Private pharmacies in Hanoi, Vietnam: a randomized trial of a 2-year multi-component intervention on knowledge and stated practice regarding ARI, STD and antibiotic/steroid requests
Article first published online: 10 SEP 2002
Tropical Medicine & International Health
Volume 7, Issue 9, pages 803–810, September 2002
How to Cite
Chalker, J., Chuc, N. T. K., Falkenberg, T. and Tomson, G. (2002), Private pharmacies in Hanoi, Vietnam: a randomized trial of a 2-year multi-component intervention on knowledge and stated practice regarding ARI, STD and antibiotic/steroid requests. Tropical Medicine & International Health, 7: 803–810. doi: 10.1046/j.1365-3156.2002.00934.x
- Issue published online: 10 SEP 2002
- Article first published online: 10 SEP 2002
- private pharmacy;
- pharmacy staff knowledge;
- pharmacy staff reported practice;
- multi-component intervention;
Objectives To assess the effectiveness of a multi-component intervention on knowledge and reported practice amongst staff working in private pharmacies in Hanoi regarding four conditions: urethral discharge [sexually transmitted diseases (STD)], acute respiratory infection (ARI), and non-prescription requests for antibiotics and steroids.
Method Randomized controlled trial with staff working in 22 matched pair intervention and control private pharmacies who were administered a semistructured questionnaire on the four conditions before and 4 months after the interventions. The interventions focused on the four conditions and were in sequence (i) regulations enforcement; (ii) face-to-face education and (iii) peer influence. Outcome measures were knowledge and reported change in practice for correct management of tracer conditions.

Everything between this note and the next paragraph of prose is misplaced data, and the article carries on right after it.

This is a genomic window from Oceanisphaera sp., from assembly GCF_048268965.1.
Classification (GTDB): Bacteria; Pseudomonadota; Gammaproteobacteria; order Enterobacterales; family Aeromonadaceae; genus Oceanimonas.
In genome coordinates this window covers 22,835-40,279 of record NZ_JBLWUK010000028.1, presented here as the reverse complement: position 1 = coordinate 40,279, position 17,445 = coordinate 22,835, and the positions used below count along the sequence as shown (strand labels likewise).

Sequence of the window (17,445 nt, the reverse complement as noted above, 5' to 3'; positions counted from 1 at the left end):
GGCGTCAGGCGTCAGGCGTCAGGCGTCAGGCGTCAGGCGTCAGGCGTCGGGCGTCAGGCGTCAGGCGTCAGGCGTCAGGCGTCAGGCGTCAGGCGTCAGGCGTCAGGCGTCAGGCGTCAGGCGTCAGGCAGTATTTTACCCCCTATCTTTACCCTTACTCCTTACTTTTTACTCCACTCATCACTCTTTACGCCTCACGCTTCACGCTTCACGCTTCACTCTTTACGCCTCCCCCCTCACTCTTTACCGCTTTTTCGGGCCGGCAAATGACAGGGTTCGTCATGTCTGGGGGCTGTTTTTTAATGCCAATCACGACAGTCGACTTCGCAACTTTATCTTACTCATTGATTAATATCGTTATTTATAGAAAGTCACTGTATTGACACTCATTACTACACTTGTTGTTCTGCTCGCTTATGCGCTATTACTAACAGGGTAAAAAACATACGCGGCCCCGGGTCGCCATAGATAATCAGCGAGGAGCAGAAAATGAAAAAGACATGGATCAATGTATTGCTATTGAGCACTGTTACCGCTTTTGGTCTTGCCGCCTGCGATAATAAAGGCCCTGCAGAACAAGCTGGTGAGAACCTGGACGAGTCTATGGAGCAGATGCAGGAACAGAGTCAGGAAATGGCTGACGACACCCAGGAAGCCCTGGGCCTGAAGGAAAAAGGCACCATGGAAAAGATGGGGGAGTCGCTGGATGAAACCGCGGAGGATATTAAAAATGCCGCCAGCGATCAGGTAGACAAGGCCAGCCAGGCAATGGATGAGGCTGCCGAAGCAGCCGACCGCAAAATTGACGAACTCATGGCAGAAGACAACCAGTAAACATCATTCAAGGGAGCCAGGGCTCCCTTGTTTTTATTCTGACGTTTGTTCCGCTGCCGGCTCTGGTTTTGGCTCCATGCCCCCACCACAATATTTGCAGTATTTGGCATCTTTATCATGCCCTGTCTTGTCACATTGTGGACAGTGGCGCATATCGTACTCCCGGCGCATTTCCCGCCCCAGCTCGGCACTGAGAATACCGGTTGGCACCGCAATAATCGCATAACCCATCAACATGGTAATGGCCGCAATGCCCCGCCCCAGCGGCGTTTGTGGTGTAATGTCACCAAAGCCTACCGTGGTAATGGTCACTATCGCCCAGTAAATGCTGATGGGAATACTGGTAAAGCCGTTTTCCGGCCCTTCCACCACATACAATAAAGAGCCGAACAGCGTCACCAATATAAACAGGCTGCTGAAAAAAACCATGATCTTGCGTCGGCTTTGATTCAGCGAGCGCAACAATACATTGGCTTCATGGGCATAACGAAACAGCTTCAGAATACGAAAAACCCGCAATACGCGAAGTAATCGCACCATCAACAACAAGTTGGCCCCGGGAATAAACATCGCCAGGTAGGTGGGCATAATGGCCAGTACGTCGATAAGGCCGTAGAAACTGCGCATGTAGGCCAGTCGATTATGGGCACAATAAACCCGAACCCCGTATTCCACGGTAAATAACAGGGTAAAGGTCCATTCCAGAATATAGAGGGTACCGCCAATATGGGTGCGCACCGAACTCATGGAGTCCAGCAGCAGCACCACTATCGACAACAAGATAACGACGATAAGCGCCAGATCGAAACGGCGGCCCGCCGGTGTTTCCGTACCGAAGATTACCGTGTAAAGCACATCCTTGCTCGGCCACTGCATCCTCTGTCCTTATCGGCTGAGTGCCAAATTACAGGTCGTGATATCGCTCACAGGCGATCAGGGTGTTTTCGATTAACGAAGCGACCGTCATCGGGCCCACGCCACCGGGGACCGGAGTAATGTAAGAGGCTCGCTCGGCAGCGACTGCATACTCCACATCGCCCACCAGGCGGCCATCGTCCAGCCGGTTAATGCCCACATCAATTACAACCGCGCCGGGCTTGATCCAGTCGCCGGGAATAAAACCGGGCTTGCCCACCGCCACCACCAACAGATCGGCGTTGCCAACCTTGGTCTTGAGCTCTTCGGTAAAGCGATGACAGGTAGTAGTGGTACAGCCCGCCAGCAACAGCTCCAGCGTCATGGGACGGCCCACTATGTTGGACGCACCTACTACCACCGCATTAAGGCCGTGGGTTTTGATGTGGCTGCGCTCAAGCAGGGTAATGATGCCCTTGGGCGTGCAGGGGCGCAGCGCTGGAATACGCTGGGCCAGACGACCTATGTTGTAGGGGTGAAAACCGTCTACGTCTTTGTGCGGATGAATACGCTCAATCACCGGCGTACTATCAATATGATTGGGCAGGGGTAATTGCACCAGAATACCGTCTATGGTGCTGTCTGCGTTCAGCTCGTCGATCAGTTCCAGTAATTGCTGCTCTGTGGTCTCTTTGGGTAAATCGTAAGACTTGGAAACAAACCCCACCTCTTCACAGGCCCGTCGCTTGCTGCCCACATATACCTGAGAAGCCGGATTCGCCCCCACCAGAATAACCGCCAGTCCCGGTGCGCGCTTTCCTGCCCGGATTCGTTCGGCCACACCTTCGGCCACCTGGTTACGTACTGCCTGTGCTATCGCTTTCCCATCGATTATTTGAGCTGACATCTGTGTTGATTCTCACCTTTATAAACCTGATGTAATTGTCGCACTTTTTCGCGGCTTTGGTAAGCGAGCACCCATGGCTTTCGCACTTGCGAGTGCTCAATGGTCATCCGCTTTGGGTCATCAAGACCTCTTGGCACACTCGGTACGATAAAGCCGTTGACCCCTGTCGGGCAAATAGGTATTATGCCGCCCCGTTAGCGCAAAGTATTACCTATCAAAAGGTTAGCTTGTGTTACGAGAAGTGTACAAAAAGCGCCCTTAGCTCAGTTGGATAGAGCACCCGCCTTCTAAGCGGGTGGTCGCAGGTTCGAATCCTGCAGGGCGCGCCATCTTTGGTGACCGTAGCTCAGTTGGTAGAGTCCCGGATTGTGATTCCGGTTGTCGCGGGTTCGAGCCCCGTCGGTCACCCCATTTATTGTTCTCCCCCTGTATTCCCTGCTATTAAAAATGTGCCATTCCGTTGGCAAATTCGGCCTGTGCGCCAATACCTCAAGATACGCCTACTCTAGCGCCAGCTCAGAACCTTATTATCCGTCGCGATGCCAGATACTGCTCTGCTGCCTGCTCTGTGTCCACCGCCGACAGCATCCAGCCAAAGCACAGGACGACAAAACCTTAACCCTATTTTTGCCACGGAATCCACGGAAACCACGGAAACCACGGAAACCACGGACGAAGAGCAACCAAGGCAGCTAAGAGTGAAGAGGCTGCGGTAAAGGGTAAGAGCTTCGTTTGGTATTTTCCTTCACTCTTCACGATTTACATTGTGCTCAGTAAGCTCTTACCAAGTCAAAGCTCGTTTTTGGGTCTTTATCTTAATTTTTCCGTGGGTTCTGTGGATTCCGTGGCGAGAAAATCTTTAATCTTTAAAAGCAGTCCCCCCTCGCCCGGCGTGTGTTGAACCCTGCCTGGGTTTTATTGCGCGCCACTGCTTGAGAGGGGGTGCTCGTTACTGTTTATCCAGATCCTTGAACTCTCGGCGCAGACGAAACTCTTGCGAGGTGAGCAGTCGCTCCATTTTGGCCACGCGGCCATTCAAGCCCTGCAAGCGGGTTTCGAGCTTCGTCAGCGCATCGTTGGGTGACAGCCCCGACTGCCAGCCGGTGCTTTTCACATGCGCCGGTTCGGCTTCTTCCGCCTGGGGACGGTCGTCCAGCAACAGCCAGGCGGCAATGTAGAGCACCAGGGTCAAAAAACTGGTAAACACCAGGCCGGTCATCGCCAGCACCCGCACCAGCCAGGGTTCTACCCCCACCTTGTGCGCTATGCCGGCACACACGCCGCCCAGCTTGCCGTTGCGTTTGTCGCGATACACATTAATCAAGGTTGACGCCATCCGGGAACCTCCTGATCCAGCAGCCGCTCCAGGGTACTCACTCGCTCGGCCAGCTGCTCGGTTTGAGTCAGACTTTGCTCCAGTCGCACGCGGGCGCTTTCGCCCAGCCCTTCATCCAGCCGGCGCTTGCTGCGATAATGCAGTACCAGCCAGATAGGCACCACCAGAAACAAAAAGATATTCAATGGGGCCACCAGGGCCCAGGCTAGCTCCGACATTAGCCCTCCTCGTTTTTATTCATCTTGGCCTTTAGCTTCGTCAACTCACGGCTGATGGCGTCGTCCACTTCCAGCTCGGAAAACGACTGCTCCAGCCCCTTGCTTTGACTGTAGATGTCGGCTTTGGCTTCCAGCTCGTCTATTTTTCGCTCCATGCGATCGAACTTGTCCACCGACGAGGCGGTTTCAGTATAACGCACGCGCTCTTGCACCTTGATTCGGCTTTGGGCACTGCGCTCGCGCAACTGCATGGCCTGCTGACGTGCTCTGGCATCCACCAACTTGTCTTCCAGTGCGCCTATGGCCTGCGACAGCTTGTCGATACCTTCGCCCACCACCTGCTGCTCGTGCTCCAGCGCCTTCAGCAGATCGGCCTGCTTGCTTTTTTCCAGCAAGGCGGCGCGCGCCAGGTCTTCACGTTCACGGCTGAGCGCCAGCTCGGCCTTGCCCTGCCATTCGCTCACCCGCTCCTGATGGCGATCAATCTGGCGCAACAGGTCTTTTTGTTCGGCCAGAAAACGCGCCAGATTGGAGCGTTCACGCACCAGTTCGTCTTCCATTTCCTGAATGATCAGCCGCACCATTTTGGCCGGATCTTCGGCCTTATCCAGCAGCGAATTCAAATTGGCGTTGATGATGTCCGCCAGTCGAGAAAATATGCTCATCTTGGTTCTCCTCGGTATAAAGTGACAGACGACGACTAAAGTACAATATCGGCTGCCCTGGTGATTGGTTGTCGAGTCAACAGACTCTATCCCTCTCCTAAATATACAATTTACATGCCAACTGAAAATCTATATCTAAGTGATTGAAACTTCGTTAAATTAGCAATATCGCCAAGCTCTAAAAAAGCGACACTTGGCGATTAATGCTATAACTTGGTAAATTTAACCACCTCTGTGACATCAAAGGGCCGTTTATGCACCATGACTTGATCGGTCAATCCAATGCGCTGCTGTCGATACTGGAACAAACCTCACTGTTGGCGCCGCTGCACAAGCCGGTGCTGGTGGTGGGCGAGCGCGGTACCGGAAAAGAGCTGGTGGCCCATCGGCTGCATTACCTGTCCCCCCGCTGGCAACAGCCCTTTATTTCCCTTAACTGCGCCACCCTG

Results The intervention/control-pairs (22 after drop-outs) were analysed pre- and post-intervention using the Wilcoxon signed rank test. STD: More drug sellers stated they would ask about the health of the partner (P = 0.03) and more said they would advise condom use (P = 0.01) and partner notification (P = 0.04). ARI: More drug sellers stated they would ask questions regarding fever (P = 0.01), fewer would give antibiotics (P = 0.02) and more would give traditional medicines (P = 0.03). Antibiotics request: Fewer said they would sell a few capsules of cefalexin without a prescription (P = 0.02). Steroid requests: No statistical difference was seen in the numbers who said they would sell steroids without a prescription as numbers declined in both intervention and control groups (P = 0.12).
Conclusion The three interventions in series over 17 months were effective in changing the knowledge and reported practice of drug sellers in Hanoi.